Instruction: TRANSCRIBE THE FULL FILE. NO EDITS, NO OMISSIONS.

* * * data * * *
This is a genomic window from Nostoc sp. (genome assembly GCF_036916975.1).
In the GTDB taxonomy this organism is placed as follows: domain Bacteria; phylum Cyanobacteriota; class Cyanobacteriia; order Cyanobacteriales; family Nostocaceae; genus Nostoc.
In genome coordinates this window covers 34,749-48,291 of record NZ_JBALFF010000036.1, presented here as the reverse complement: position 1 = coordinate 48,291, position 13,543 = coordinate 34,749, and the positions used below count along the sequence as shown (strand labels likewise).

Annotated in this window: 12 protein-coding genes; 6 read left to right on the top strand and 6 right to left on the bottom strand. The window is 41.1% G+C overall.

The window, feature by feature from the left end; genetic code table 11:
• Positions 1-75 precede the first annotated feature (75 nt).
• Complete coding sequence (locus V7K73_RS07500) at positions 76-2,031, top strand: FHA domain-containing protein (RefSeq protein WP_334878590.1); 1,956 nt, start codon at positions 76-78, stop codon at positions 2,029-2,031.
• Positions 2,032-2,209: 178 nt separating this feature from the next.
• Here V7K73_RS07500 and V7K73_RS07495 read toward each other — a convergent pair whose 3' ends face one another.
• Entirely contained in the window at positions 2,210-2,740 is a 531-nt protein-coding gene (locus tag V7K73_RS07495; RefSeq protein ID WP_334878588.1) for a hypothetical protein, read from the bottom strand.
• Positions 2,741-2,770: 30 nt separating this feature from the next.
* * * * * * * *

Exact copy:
This is a genomic window from Nostoc sp. (genome assembly GCF_036916975.1).
In the GTDB taxonomy this organism is placed as follows: domain Bacteria; phylum Cyanobacteriota; class Cyanobacteriia; order Cyanobacteriales; family Nostocaceae; genus Nostoc.
In genome coordinates this window covers 34,749-48,291 of record NZ_JBALFF010000036.1, presented here as the reverse complement: position 1 = coordinate 48,291, position 13,543 = coordinate 34,749, and the positions used below count along the sequence as shown (strand labels likewise).

Annotated in this window: 12 protein-coding genes; 6 read left to right on the top strand and 6 right to left on the bottom strand. The window is 41.1% G+C overall.

The window, feature by feature from the left end; genetic code table 11:
• Positions 1-75 precede the first annotated feature (75 nt).
• Complete coding sequence (locus V7K73_RS07500) at positions 76-2,031, top strand: FHA domain-containing protein (RefSeq protein WP_334878590.1); 1,956 nt, start codon at positions 76-78, stop codon at positions 2,029-2,031.
• Positions 2,032-2,209: 178 nt separating this feature from the next.
• Here V7K73_RS07500 and V7K73_RS07495 read toward each other — a convergent pair whose 3' ends face one another.
• Entirely contained in the window at positions 2,210-2,740 is a 531-nt protein-coding gene (locus tag V7K73_RS07495; RefSeq protein ID WP_334878588.1) for a hypothetical protein, read from the bottom strand.
• Positions 2,741-2,770: 30 nt separating this feature from the next.